Publications of the New Europe College reflect the scholarly output of the fellows and researchers, as well as the events and programmes developed by the College.
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State‑Led Modernization and Middle Class Subjectivities In Post‑Soviet Azerbaijan (2018-2019)
This paper brings into to discussion the preliminary findings of an ongoing research project on the characteristics and dynamics of Baku’s middle class. More exactly, it aims to examine the relationship between state‑led modernization and class transformation in the capital city of Azerbaijan in the context of the modernization and de‑Sovietization processes. Azerbaijan inherited a particular
pre‑revolutionary stratification, influenced by oil discoveries and the first stage of oil exploitation, combined with almost a century of Soviet dominance. During the last two decades, Azerbaijani authorities redirected the revenues from the extraction industries to transform the capital city, Baku, into an architectural mix of the European and Dubai models. However, transforming the face of the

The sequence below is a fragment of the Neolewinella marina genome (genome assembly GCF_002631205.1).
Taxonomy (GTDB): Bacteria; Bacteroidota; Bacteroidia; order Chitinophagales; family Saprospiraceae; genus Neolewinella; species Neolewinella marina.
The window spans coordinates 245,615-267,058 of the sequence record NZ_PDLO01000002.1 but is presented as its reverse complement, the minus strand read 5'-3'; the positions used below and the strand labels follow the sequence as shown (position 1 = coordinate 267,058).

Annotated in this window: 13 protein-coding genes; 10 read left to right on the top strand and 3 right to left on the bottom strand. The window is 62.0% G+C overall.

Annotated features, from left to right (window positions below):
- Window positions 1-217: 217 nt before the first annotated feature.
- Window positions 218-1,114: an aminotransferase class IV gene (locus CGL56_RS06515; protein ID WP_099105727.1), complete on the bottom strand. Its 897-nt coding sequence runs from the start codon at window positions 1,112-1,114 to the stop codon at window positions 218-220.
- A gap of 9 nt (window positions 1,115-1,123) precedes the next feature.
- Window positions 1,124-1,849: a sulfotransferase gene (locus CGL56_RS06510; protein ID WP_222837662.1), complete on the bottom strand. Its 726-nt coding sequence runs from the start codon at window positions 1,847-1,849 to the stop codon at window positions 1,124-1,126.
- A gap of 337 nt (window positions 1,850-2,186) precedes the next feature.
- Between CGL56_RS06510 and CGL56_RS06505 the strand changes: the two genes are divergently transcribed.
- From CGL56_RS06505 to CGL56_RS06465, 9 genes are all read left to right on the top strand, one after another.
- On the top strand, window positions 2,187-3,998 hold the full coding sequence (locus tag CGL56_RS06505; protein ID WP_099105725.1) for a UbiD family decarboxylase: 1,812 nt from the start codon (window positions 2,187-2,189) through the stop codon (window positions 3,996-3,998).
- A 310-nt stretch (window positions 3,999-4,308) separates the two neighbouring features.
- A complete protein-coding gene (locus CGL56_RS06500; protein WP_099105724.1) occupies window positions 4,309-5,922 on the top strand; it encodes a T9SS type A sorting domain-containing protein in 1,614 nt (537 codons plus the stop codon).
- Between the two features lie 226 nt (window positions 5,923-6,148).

country brought with it the transformation of its inhabitants. Eventually, to fulfill the new standards, the government aimed to create a new class which was schooled in “a different, occidental way”. Based on ethnographic data collected throughout 2016 and 2018 in Baku, this contribution examines how the perceived need of modernization of the country, and its citizens, basically comes through the importation and implantation of Western goods, manners and education on local values and norms. However, the modernization project seems to focus mostly on the capital city and only recently have some modest modernization projects started in the other cities of the country. The concentration of the development projects, beautification of the city, expansion of the luxurious shops and shopping centers, and the policy for the importation of skilled foreign specialists, were developed to cater for the local emerging middle classes’ new aspirations. The imported occidental lifestyle combined with the luxurious Dubai style, led to the new emerging middle classes’ need to distinguish themselves through consumption.